Apparently Le Monde viewed Cazeneuve as having “clarified” the matter, bringing it to precision.. And I suppose that means we should read the Minister’s words as indicating that the intention to attack was proven “without ambiguity” while the targeting of “one or two” churches was — my French is rusty, so I asked Larousselikely, convincing, or plausible.

All of which is by way of remarking on the necessity for — and inherent problems arising regarding — what’s called “estimative language”. Problems which may be doubly obscure in translation.

Unless someone suggests a “plausible” reference from Walsingham, Marlowe or Shakespeare, a decent starting point for consideration is to be found in Sherman Kent’s 1964 Words of Estimative Probability:

It should not come as a surprise that the fact is far from the ideal, that considerable difficulty attends both the fitting of a phrase to the estimators’ meaning and the extracting of that meaning by the consumer. Indeed, from the vantage point of almost fourteen years of experience, the difficulties seem practically insurmountable.

For a more recent take on the matter, and to see whether we’re surmounting the insurmountable yet, there’s always the chart at the head of this post, taken from the 2007 NIE on Prospects for Iraq’s Stability — something we should still be worrying about eight years later, no?

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No sense in beating about the bush: poets can handle this sort of thing better than layfolk, but then – what’s the use? Who can read poetry any more?

Variations on the Blue Screen of Death

Saturday, March 7th, 2015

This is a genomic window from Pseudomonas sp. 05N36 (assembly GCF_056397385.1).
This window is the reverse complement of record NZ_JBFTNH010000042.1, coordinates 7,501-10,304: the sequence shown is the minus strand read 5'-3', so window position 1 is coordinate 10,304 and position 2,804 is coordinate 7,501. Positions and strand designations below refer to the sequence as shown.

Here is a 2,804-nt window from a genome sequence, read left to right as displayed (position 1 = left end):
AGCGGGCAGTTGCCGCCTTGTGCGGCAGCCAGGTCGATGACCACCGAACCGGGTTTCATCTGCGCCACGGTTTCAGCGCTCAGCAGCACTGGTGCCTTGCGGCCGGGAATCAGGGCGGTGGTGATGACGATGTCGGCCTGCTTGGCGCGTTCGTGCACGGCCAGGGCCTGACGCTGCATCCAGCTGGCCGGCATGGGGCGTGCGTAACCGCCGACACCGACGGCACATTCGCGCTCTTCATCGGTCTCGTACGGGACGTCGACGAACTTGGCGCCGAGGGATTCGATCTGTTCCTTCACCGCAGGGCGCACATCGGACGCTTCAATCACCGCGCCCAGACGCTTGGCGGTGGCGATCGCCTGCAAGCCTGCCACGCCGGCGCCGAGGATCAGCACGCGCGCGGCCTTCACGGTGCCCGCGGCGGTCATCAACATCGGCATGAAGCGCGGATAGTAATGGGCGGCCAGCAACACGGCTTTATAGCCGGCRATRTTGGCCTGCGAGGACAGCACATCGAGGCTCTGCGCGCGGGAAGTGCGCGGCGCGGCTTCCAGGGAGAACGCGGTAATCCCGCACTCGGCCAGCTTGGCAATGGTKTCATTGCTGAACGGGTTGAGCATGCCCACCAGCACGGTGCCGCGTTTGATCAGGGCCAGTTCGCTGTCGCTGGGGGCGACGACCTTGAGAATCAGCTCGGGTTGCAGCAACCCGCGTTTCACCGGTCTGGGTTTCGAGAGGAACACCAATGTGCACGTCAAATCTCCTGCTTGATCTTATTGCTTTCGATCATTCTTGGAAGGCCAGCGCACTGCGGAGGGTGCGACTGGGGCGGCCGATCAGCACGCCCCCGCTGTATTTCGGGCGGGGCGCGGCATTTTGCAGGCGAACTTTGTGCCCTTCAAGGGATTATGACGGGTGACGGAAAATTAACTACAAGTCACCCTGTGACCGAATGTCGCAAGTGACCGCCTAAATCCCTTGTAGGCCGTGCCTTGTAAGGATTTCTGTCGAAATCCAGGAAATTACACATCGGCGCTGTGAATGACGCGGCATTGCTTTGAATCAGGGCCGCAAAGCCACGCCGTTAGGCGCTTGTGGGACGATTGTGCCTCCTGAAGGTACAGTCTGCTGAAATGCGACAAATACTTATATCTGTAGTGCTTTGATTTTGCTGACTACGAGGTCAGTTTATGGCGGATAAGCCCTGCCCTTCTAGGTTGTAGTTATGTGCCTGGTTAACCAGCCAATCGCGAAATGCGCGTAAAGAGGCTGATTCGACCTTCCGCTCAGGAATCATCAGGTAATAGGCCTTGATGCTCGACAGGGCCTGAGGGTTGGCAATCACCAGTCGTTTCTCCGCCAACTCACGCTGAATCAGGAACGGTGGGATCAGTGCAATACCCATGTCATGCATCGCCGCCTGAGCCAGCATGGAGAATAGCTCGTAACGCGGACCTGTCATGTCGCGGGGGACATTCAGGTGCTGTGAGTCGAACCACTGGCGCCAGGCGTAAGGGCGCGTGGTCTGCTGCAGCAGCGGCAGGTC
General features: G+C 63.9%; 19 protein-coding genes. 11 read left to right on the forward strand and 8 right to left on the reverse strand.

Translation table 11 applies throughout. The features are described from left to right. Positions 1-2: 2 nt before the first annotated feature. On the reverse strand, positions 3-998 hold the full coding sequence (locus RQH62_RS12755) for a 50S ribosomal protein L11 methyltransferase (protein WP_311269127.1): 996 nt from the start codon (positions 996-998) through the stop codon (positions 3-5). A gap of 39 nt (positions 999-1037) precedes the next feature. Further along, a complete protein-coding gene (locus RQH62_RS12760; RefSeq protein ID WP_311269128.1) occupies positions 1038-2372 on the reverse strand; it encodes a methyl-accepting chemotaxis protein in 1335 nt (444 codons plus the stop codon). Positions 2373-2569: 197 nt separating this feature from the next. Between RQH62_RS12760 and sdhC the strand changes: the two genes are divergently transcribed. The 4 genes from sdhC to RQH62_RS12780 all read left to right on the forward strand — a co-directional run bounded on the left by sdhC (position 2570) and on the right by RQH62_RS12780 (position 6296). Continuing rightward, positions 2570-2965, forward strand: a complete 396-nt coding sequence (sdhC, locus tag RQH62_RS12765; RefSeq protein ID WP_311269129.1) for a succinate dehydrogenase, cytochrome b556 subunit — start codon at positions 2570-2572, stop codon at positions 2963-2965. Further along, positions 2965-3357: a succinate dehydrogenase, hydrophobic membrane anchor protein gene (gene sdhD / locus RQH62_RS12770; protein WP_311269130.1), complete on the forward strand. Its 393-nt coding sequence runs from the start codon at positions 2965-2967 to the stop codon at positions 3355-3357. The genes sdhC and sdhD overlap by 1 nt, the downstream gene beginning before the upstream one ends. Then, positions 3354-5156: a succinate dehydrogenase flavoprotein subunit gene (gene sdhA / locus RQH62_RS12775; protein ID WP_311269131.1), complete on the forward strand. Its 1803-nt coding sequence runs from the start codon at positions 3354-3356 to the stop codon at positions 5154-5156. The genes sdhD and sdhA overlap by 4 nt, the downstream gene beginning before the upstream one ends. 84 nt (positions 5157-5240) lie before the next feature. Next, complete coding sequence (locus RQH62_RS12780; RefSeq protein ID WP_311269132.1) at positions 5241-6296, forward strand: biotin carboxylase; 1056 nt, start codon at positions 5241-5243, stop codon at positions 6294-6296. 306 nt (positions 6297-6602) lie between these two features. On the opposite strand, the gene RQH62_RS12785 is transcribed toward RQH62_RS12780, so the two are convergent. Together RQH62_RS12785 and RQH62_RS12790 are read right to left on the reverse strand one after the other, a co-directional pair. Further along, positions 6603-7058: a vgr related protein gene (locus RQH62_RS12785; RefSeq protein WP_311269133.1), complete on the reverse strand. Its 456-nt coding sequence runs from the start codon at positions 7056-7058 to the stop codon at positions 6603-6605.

[ by Charles Cameron — where would we be without our digital devices, minds & memories? ]
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Two converging thoughts, the first from John Robb at Global Guerrillas:

Over the weekend, ISIS threatened the life of Jack Dorsey, a co-founder and Chairman of Twitter. Why? Twitter, at the urging of the US government, has been shutting down the accounts of ISIS supporters for months. So, ISIS supporters responded by making a threat with a nifty graphic:

IS warns Dorsey the Twitter CEO Robb GG

We told you from the beginning it’s not your war, but you didn’t get it and kept closing our accounts on Twitter, but we always come back. But when our lions come and take your breath, you will never come back to life

The CEO as an Objective of War

Unfortunately for the suits in Silicon Valley, ISIS isn’t as much of a pushover as al Qaeda was. They have mass and
momentum and they are smart enough to understand the role of the Internet in this struggle. Additionally, they have lots of experience coercing CEOs. They did it quite a bit of it during the war in Iraq (and it worked).

Regardless, the targeted killing of a well known tech executive in sunny California by ISIS jihadis does appear impossible to imagine. Few places are more remote from each other, and not just geographically. Silicon Valley is a hyperconnected, financially mainlined zone striving for a tech nirvana. ISIS is a disconnected autonomous zone striving to return to the 7th Century. However, that’s probably a bad assumption. Charlie Hebdo showed the world that terrorism is evolving and corporate targeting on global scale is now on the agenda. This means an attack on a tech CEO isn’t just possible, but probable. Worse, once an attack on a senior tech executive happens, future threats will be instantly credible and highly coercive..